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Dengue Fever Interview June 2011

Catherine May


Ahead of their Glastonbury appearance next week, we caught up with the Cambodian-influenced Dengue Fever to chat about their name, new album and how they’re feeling about returning to the iconic festival…

MTTM: Can you tell us about how you formed the band and where the name came from?

Dengue Fever: I first heard the music in the late 90’s. I was riding in the back of a pickup truck from Siam Reap, where Angkor Watt is located, to Phnom Penh.  It was a long dirt road and all of the bridges had been blown up from war.  I sat scrunched up in a little ball with thirty something villagers, some of them holding their carsick babies, others grasping on to their rooster in this rusty old truck with bald tyres.  The driver drove fast.  My friend was in the front of the truck, sick with Dengue Fever.  Every time I poked my head in to see how he felt, I caught sound of the driver’s cassette tape that was looped for the eight hour drive to the capital.  The sounds were amazing and I asked him to write down the artists so I could purchase some of them from the local market.  

MTTM: Your love of Cambodian is clear in your music, when did you first fall in love with the country?

Dengue Fever: It was in 1998 when I went backpacking for 6 months. Cambodia was my favourite country on my trip and so my connection with the country began.

MTTM: You’ve just produced your fourth studio album; do you find it easy to keep finding inspiration for new music?

Dengue Fever: Yes, I’m always finding inspiration. We’re constantly jamming in the studio and experimenting with different tones and keyboards and synths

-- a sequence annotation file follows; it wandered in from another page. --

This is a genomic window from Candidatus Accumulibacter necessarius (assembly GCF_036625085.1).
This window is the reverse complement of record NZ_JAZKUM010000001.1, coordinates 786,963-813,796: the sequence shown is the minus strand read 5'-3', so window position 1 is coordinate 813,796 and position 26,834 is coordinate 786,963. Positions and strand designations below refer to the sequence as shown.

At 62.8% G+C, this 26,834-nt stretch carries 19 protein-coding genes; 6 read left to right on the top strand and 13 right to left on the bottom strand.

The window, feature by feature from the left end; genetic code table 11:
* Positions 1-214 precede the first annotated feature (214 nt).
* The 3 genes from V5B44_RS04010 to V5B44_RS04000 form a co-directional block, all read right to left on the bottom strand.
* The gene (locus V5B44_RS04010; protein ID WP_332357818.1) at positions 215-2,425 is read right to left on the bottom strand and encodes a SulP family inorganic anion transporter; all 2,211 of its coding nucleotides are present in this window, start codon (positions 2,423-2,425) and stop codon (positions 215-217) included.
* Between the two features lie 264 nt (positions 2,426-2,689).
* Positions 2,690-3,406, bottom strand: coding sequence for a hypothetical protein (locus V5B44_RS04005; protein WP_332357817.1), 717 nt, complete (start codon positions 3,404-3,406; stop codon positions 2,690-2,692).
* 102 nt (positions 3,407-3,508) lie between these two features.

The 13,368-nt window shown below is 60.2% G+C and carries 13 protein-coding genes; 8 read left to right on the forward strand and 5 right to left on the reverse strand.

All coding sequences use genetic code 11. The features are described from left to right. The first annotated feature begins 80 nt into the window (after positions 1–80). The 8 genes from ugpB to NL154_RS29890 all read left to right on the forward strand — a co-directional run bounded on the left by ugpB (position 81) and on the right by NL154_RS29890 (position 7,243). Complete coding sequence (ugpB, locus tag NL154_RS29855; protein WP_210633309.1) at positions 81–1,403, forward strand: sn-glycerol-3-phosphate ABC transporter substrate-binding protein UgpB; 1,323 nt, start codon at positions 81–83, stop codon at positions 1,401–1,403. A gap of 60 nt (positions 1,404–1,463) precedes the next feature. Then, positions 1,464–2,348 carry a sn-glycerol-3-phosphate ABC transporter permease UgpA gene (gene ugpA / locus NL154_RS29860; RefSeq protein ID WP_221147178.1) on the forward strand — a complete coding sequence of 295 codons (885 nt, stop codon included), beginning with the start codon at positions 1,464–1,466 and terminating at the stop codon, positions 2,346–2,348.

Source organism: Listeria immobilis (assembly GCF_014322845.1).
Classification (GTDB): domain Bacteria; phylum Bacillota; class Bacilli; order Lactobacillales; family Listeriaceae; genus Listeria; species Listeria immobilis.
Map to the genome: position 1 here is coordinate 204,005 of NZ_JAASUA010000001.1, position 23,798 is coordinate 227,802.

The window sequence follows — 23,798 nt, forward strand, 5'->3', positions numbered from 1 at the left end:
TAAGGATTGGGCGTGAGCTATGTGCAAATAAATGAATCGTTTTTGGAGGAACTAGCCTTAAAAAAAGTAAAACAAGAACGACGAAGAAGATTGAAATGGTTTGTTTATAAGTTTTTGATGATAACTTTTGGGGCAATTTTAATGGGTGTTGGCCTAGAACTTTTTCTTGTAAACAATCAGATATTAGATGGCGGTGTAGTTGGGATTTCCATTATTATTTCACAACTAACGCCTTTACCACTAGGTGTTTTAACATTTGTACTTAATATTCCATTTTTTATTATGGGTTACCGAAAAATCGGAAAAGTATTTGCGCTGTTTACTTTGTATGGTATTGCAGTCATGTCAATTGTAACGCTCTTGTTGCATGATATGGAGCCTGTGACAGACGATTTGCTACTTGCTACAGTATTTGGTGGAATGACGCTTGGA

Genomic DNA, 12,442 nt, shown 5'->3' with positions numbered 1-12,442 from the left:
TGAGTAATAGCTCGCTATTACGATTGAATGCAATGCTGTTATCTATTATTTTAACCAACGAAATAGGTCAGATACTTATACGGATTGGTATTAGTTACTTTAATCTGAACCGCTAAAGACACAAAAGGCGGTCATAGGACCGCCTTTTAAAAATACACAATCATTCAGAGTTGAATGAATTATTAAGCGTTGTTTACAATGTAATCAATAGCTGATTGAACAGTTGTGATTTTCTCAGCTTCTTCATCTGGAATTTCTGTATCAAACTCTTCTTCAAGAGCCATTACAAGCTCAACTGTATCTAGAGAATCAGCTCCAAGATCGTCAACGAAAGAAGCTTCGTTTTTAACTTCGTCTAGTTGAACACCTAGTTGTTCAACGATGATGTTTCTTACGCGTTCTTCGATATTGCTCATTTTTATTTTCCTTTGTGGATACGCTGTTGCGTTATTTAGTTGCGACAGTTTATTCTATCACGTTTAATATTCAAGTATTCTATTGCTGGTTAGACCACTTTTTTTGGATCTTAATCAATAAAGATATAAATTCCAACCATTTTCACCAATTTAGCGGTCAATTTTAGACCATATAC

MTTM: How do go you about writing a song? Is it a collaborative group effort or does Chom [Nimol – the band’s Cambodian lead singer] take the lead with writing the lyrics?

Dengue Fever: Usually the songs start with Zac, then in the studio we all add and expand. We just start to reshape it, adding in our own parts as we go along. The beauty with Nimol is that we can hear a song in both English and Khmer.

MTTM: What can fans expect from Cannibal Courtship?

Dengue Fever: I think sonically it’s our best sounding record yet. The songs are deeper – one song in particular ‘Sister in the radio’ tells the story of Chom Nimol’s difficult childhood living in a Thai refugee camp. The political unrest meant Nimol and her family had to flee Cambodia leaving her sister behind. Several years later not knowing if she was alive or dead they heard her singing on the radio. Nimol was a just little kid and couldn’t figure out why her sister was in the radio, however they were so happy she was alive that they went back and found her.

MTTM: You’re nearing the end of a long US tour; do you still enjoy the thrill of a live show after touring for two months?

Dengue Fever: Yeah, live shows are always very exciting. In fact they’re about the only thing that’s exciting after 2 months on tour.

MTTM: How are you feeling about performing at Glastonbury?

Dengue Fever: We are all very excited to go back to Glasto. There are so many talents and we are just honoured to be a part of it, and it’s good that we are in “tour shape “.

MTTM: What’s next for Dengue Fever?

Dengue Fever: After Glasto, it’s Paris and then we are hoping to tour in South East Asia. After that in the fall we’ll be back to see you.